3. S. McGough, L. Young, A. Afzal, S. Newhouse, and J. Darlington, “Workflow enactment in ICENI,” in Proceedings of the UK e-Science All Hands Meeting, pp. 894–900, IOP, Nottingham, UK, September 2004.
  4. E. Deelman, J. Blythe, Y. Gil et al., “Pegasus: mapping scientific workflows onto the grid,” in Grid Computing: 2nd European AcrossGrids Conference, AxGrids 2004, Nicosia, Cyprus, January 28–30, 2004, vol. 3165 of Lecture Notes in Computer Science, pp. 11–20, Springer, New York, NY, USA, 2004. View at Google Scholar · View at Scopus
  5. R. Buyya, S. Pandey, and C. Vecchiola, “Cloudbus toolkit for market-oriented cloud computing,” in Cloud Computing: Proceedings of the 1st International Conference, CloudCom 2009, Beijing, China, December 1–4, 2009, vol. 5931 of Lecture Notes in Computer Science, pp. 24–44, Springer, New York, NY, USA, 2009. View at Publisher · View at Google Scholar · View at Scopus
  6. Y. Yang, K. Liu, J. Chen, X. Liu, D. Yuan, and H. Jin, “An algorithm in SwinDeW-C for scheduling transaction-intensive cost-constrained cloud workflows,” in Proceedings of the 4th IEEE International Conference on eScience (eScience '08), pp. 374–375, Indianapolis, Ind, USA, December 2008. View at Publisher · View at Google Scholar · View at Scopus
  7. L. Ramakrishnan, C. Koelbel, Y. Kee et al., “VGrADS: enabling e-Science workflows on grids and clouds with fault tolerance,” in Proceedings of the Conference on High Performance Computing Networking, Storage and Analysis (SC '09), November 2009. View at Publisher · View at Google Scholar · View at Scopus
  8. M. L. Pinedo, Scheduling: Theory, Algorithms and Systems, Springer, Berlin, 2008.
  9. S. Pandey, L. Wu, S. M. Guru, and R. Buyya, “A particle swarm optimization-based heuristic for scheduling workflow applications in cloud computing environments,” in Proceedings of the 24th IEEE International Conference on Advanced Information Networking and Applications (AINA '10), pp. 400–407, Perth, Australia, April 2010. View at Publisher · View at Google Scholar · View at Scopus
  10. S. Abrishami and M. Naghibzadeh, “Deadline-constrained workflow scheduling in software as a service cloud,” Scientia Iranica, vol. 19, no. 3, pp. 680–689, 2012. View at Publisher · View at Google Scholar
  11. S. Selvarani and G. S. Sadhasivam, “Improved cost-based algorithm for task scheduling in cloud computing,” in Proceedings of the IEEE International Conference on Computational Intelligence and Computing Research (ICCIC '10), pp. 1–5, Coimbatore, India, December 2010. View at Publisher · View at Google Scholar · View at Scopus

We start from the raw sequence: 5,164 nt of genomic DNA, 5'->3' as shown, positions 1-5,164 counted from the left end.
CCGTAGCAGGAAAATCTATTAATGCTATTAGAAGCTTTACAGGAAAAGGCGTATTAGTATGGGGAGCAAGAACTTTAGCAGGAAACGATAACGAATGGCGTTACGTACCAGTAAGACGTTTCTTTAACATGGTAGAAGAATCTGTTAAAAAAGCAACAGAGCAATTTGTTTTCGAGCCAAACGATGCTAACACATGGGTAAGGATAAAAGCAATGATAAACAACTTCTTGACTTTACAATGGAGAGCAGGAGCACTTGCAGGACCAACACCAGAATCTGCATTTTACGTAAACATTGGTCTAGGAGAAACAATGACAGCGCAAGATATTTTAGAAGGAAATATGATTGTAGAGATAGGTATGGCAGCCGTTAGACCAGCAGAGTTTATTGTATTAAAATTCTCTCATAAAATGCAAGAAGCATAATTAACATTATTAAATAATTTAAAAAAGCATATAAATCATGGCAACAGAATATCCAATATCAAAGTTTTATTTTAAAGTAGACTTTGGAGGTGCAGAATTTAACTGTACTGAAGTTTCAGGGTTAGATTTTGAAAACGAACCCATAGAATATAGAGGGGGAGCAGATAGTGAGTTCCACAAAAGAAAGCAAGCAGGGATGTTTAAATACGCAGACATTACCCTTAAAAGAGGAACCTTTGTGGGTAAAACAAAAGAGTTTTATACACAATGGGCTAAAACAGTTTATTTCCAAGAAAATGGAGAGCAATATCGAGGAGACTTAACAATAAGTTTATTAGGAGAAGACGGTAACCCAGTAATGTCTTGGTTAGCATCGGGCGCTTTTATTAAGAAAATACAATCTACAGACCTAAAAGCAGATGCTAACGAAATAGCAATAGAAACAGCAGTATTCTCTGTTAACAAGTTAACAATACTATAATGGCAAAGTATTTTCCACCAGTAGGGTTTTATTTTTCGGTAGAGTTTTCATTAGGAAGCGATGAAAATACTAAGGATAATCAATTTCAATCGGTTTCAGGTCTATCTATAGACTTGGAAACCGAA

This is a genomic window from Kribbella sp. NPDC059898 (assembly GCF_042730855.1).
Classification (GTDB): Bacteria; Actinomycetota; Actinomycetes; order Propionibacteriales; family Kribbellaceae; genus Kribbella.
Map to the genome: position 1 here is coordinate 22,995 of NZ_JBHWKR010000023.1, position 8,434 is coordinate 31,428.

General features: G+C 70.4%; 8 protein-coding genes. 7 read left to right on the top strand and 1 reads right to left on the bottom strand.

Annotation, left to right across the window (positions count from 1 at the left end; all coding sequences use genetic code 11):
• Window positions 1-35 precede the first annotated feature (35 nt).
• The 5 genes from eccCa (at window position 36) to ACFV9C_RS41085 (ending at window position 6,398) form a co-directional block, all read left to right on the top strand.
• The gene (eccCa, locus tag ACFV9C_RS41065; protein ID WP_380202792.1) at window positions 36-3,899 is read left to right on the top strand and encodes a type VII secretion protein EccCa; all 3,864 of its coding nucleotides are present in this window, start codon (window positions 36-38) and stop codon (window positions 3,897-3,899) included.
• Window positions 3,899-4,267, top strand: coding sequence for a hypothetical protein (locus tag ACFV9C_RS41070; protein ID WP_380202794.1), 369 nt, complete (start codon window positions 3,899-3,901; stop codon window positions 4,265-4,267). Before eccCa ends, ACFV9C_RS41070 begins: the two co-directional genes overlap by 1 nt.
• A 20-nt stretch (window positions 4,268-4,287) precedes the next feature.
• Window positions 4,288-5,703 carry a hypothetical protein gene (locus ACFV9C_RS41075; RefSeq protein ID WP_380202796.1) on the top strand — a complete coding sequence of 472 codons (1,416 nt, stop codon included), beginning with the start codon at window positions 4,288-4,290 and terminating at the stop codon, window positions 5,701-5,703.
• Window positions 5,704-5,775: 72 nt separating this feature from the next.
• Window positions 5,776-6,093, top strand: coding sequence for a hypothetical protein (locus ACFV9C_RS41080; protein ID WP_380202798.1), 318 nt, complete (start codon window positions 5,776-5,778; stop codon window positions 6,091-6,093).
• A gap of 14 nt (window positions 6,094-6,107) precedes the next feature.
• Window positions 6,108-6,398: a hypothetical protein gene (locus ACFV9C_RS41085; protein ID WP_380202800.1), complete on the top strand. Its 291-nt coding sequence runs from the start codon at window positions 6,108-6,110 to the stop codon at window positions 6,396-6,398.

12. A. Verma and S. Kaushal, “Deadline and budget distribution based cost-time optimization workflow scheduling algorithm for cloud,” in Proceedings of the IJCA on International Conference on Recent Advances and Future Trends in Information Technology (iRAFIT '12), iRAFIT(7), pp. 1–4, April 2012.
  13. R. C. Correa, A. Ferreira, and P. Rebreyend, “Integrating list heuristics into genetic algorithms for multiprocessor scheduling,” in Proceedings of the 8th IEEE Symposium on Parallel and Distributed Processing (SPDP '96), pp. 462–469, IEEE Computer Society, Washington, DC, USA, October 1996. View at Scopus
  14. E. S. H. Hou, N. Ansari, and H. Ren, “Genetic algorithm for multiprocessor scheduling,” IEEE Transactions on Parallel and Distributed Systems, vol. 5, no. 2, pp. 113–120, 1994. View at Publisher · View at Google Scholar · View at Scopus
  15. M. Grajcar, “Genetic list scheduling algorithm for scheduling and allocation on a loosely coupled heterogeneous multiprocessor system,” in Proceedings of the 36th Annual Design Automation Conference (DAC '99), pp. 280–285, ACM Press, New York, NY, USA, June 1999. View at Scopus
  16. R. Sakellariou and H. Zhao, “A hybrid heuristic for DAG scheduling on heterogeneous systems,” in Proceedings of the 13th Heterogeneous Computing Workshop, pp. 111–123, IEEE Computer Society, Washington, DC, USA, 2004.
  17. H. Topcuoglu, S. Hariri, and M. Y. Wu, “Performance-effective and low-complexity task scheduling for heterogeneous computing,” IEEE Transactions on Parallel and Distributed Systems, vol. 13, no. 3, pp. 260–274, 2002. View at Publisher · View at Google Scholar · View at Scopus